Posted on Wednesday 16 November 2011 by Ulster Business

Tech sector continues to thrive

Derry-based Learning Pool claimed the top spot for Northern Ireland at this year’s Deloitte Technology Fast 50 Ireland Awards with an impressive growth of 1100%. Pictured from left are: Ian Coulter, Managing Partner from sponsor Tughans; Paul McElvaney and Mary McKenna, Learning Pool and Glenn Roberts, Senior Partner, Deloitte Belfast.

The 12th annual Deloitte Technology Fast 50 Awards were a true celebration of the diversity, confidence and innovation which underlines the technology industry on the island of Ireland.

Ranking the fifty fastest-growing technology companies, the Deloitte Fast 50 awards brought together a mix of experienced and next generation technology professionals to applaud, recognise and celebrate those companies which have grown in the face of the on-going recessionary backdrop.

Northern Ireland once again put in a robust performance on the night with 14 indigenous companies claiming a place in the coveted Fast 50 ranking.

The top Northern Ireland winner in the Fast 50 was Learning Pool; the Derry-based e-learning provider which had featured as the 2009/2010 Rising Star winner – awarded to younger companies with the fastest growth in turnover over the past three years. In its first year as an eligible contender for the Deloitte Fast 50, Learning Pool registered stunning growth of 1,100% to claim the number six spot and lead the pack for the Northern Ireland entries.

The second highest entry from Northern Ireland was from Export Technologies, ranking at number 12 and third place was claimed by Leaf Consultancy, featuring at number 20.

The Rising Star award for Northern Ireland was presented to Belfast-based Sixteen South, who develop, create and produce children’s television. Since inception in 2008, the company has produced and worked with some of the biggest names in children’s TV including Jim Henson, the Sesame Workshop and the BBC. They are now ranked as one of the UK’s top indie producers.

Seasoned names such as Novosco, Andor Technology and Texthelp Systems Limited proved innovation and growth could be sustained whilst newcomers included Belfast-based software development and web design business Etain, and price comparison engine builder Seopa.

The gala event was held in Dublin’s Convention Centre – a fitting venue given its state-of-the-art fit-out and innovative design. The theme of the evening was ‘Connect. Grow. Inspire’ with speakers Maurice Mortell, CEO of Telecity Group Plc and Regina Moran, CEO of Fujitsu delivering presentations alongside Deloitte’s leading technology experts and visionaries.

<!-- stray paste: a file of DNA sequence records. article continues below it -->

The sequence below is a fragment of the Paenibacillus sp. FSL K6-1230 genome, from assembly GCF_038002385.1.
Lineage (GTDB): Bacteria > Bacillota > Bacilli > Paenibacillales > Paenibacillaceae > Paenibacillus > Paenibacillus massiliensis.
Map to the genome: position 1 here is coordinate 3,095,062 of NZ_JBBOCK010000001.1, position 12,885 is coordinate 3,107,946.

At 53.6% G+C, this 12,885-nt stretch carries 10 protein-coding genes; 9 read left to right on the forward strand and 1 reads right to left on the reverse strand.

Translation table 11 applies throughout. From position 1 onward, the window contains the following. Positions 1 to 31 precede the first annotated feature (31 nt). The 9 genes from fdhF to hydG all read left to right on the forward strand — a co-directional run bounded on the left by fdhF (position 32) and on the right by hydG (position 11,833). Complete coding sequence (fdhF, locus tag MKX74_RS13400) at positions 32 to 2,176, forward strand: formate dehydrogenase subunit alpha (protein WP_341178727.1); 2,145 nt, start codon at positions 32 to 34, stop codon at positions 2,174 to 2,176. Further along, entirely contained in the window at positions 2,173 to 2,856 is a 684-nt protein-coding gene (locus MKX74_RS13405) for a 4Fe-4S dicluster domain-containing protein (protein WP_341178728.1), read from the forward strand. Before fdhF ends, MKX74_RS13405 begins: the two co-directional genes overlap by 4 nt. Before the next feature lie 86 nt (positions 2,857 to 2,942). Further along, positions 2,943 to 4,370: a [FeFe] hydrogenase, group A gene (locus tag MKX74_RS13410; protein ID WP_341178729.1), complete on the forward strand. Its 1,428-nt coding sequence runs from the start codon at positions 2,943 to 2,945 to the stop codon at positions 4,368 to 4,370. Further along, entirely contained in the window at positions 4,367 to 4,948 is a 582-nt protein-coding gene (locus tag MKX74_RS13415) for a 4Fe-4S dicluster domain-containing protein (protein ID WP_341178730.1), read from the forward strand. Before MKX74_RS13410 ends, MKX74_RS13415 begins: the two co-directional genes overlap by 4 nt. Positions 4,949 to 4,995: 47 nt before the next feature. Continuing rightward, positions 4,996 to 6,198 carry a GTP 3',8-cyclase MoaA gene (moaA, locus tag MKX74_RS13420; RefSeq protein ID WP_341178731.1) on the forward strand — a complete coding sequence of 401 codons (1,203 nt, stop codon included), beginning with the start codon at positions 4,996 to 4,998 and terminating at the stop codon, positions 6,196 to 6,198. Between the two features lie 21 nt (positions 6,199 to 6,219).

Leading the field in 2011 was RoI company Populis, one of Europe’s fastest growing digital media companies. The company, which was established in 2004 as GoAdv and rebranded as Populis in October 2010, achieved an aggregate growth rate of 7,982% over the last five years to claim the top spot.

2010 supremo Software Asset Management Ireland (SAMI), a leading supplier of software and information technology solutions to the education and voluntary sector in the South, achieved second place with a growth rate of 6,899%.


Case Study: Learning Pool

The training industry has been transformed more than most by the internet, with online learning materials now available in virtually every workplace.

One of the leading providers of online learning in the public sector is Learning Pool, a company that was originally created as an internal project in the Local Government Association.

Today, Learning Pool is an independent company that works with 300 councils across the UK, offering e-learning content and management platforms together with software tools to make the most of online learning.

The company employs around 50 people and is completely self-funded, explains Paul McElvaney, a director of the firm. Despite a period of unprecedented budget pressures in the public sector, the company’s growth has remained strong – probably because online learning provides organisations with a way to save large amounts of money without compromising on service quality.

“We are constantly trying to innovate, using open source technology to provide products that will meet the needs of clients, and can be customised easily,” says McElvaney. “Getting to market quickly is a real priority for us and it works, in that we’re beginning to see a lot of referral business, as organisations realise that our products are doing a better job than our competitors.”

Learning Pool is based in Derry, in Northern Ireland, and location hasn’t been a barrier to growth, says McElvaney. “There are always challenges if you’re in a peripheral location but we are near to the university, with a young, skilled population, and as a city we have brilliant connectivity, and there’s a real buzz here around the digital space.”

McElvaney isn’t surprised that software companies like his are booming all over the UK. “With the technology available to new companies today, in terms of cloud services and infrastructure, you can literally take an idea from concept to live in six or eight weeks, change them, and go back to market again,” he says. “There is huge innovation and because companies don’t need to buy servers or storage to get started, the barriers to entry have never been lower allowing companies to compete and win on the quality of their service.”


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